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Ebola Virus Disease

One reason I know that I went into the right speciality is that we HAVE to know about Ebola. Virology is uber fascinating, and we aim to hammer out everything the EP provider needs to know regarding this Ebola virus disease (EVD). 

Aside from being an interesting topic, there is currently a budding outbreak of ebola in the congo. See news article below. 


(note: I wrote this for a departmental memo in 2018)

Now the outbreak is worsening: https://www.apnews.com/49fcb435740b4c5b88bab2a1c873b763

So it is even more important for the EP to keep this disease on their radar.

If you recall from the last outbreak, there were several notable US cases, one of which  received treatment in NYC. 

It is thought that there is animal reservoir (likely fruit bats) and the animal to human transmission of the virus may come from individuals handling bushmeat. 

Ebola is a filovirus (meaning it looks like a string). It is a negative sense single stranded RNA virus. 

Below is a colorized scanning electron microscope image of the virus (curtesy wikimedia commons)

Transmission is via contact of viral particles to mucus membranes or broken down skin.  

Incubation time is 9-11 days.

The ebola virus is one of the most infectious agents known to man. A single ebola virion is enough to be infectious. This is in stark contrast to most other infectious agents which typically require a large inoculum to cause clinically significant disease.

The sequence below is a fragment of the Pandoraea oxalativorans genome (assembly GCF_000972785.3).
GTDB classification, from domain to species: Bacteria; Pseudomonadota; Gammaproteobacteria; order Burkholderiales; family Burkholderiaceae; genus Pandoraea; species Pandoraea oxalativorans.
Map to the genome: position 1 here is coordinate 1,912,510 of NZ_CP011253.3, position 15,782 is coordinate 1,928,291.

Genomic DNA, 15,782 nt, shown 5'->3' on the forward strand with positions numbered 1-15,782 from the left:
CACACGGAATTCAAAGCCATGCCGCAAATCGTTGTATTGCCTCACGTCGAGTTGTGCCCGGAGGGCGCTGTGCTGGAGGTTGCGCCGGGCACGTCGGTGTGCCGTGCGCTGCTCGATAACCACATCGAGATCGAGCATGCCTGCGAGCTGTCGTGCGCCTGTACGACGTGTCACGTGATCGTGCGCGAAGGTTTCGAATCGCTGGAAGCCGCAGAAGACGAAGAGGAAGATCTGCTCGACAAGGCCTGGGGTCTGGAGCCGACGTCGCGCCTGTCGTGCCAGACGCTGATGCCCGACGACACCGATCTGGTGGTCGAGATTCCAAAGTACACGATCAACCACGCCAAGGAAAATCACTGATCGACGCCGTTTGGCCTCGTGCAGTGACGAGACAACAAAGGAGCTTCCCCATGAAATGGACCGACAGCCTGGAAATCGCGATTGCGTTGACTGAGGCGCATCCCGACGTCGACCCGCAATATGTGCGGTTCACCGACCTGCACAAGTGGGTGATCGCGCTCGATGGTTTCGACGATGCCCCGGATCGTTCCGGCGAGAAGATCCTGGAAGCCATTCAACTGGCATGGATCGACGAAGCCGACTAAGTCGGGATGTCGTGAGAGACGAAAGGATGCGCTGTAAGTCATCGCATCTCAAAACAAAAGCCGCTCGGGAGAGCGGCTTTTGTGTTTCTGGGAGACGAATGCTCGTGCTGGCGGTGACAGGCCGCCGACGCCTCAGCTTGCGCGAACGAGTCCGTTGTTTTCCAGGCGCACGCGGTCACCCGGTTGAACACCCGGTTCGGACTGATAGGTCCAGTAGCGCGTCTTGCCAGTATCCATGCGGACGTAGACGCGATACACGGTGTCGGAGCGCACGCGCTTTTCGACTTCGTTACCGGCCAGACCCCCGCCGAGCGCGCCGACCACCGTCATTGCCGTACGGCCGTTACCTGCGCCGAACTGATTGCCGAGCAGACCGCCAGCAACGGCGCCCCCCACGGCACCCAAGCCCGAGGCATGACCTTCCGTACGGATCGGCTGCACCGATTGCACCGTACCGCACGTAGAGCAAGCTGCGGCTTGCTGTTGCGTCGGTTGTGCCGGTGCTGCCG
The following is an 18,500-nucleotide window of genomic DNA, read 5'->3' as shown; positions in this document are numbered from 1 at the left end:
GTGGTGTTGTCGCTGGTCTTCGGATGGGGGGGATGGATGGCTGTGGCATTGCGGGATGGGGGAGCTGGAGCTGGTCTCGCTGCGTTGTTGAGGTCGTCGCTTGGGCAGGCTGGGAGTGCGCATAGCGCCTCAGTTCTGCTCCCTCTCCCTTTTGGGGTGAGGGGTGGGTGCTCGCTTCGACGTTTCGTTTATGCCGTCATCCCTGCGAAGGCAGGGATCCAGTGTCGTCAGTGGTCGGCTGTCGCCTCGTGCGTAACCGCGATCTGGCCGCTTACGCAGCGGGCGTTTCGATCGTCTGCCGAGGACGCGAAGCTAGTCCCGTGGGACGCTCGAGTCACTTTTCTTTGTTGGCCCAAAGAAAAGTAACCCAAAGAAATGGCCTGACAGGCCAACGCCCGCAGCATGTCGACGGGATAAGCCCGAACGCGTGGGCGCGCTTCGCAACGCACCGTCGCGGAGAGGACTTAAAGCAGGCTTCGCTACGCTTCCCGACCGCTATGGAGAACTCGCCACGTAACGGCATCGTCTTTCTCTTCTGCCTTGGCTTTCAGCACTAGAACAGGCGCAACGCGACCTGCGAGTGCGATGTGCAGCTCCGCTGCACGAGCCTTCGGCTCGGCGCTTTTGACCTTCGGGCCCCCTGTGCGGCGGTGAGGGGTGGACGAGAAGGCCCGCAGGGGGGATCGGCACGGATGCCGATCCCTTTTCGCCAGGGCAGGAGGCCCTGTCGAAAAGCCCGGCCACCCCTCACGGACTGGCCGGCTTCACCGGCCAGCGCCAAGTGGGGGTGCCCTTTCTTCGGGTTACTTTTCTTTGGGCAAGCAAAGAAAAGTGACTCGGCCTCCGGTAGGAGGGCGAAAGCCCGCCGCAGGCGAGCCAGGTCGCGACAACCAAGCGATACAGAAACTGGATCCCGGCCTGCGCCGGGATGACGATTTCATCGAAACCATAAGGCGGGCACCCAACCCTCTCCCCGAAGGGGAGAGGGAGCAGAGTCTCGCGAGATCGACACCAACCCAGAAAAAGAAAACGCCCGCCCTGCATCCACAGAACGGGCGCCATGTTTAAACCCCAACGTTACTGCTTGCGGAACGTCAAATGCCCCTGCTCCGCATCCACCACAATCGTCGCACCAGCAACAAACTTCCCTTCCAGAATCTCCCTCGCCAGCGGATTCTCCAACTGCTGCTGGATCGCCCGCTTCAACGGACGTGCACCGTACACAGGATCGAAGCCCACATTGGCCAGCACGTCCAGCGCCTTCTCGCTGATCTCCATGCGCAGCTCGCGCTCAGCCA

Symptoms typically develop by infection day 5: 

  • -fever, fatigue
  • GI upset: vomiting, watery diarrhea, abdominal pain
  • this can progress to seizures and cerebral edema
  • renal failure
  • hepatic failure
  • ecchymoses and petechial rash are also possible
  • hemorrhage is uncommon, but reported in 18% of patients (typically GI)

Patients with severe disease typically die within 6-16 days. Mortality rate in west Africa was ~40-70%. Of 27 patients treated in the United States, the fatality rate was 18.5%.

The mechanism for the hemorrhagic fever is thought to be massive activation of macrophages and other immune cells causing a cytokine storm, which then leads to break down of the vascular endothelium and results in leaking. Other research suggests the virus itself has proteins which lead to endothelial dysfunction and leakage.

You can utilize ELISA, PCR, or virus isolation to test for the disease. These tests are only available in consultation with a governmental health agency. 

Mainstay of treatment is supportive. However, you can transfuse convalescent serum from recovered and now immune individuals. A more elegant and certainly more expensive treatment is ZMapp, which is a mix of “3 humanized monoclonal antibodies” against Ebola.  There also several vaccines including rVSV-ZEBOV which have been experimentally deployed in west Africa. 

As per the CDC, travelers from endemic outbreak regions should self monitor their health for 21 days. Febrile patients who may had contact with ebola, should be placed on contact precautions and NYDOH should be immediately contacted. 

Hopefully this is something we never see. But preparedness is critical for our specialty. Thank you for taking the time to read and have a great day. 


Bah EI, Lamah MC, Fletcher T, et al. Clinical presentation of patients with Ebola virus disease in Conakry, Guinea. N Engl J Med. 2015;372(1):40-7.

Cantoni D, Rossman JS. Ebolaviruses: New roles for old proteins. PLoS Negl Trop Dis. 2018;12(5):e0006349.



Sanford guide, app on iOS

Zwart MP, Hemerik L, Cory JS, et al. An experimental test of the independent action hypothesis in virus-insect pathosystems. Proc Biol Sci. 2009;276(1665):2233-42.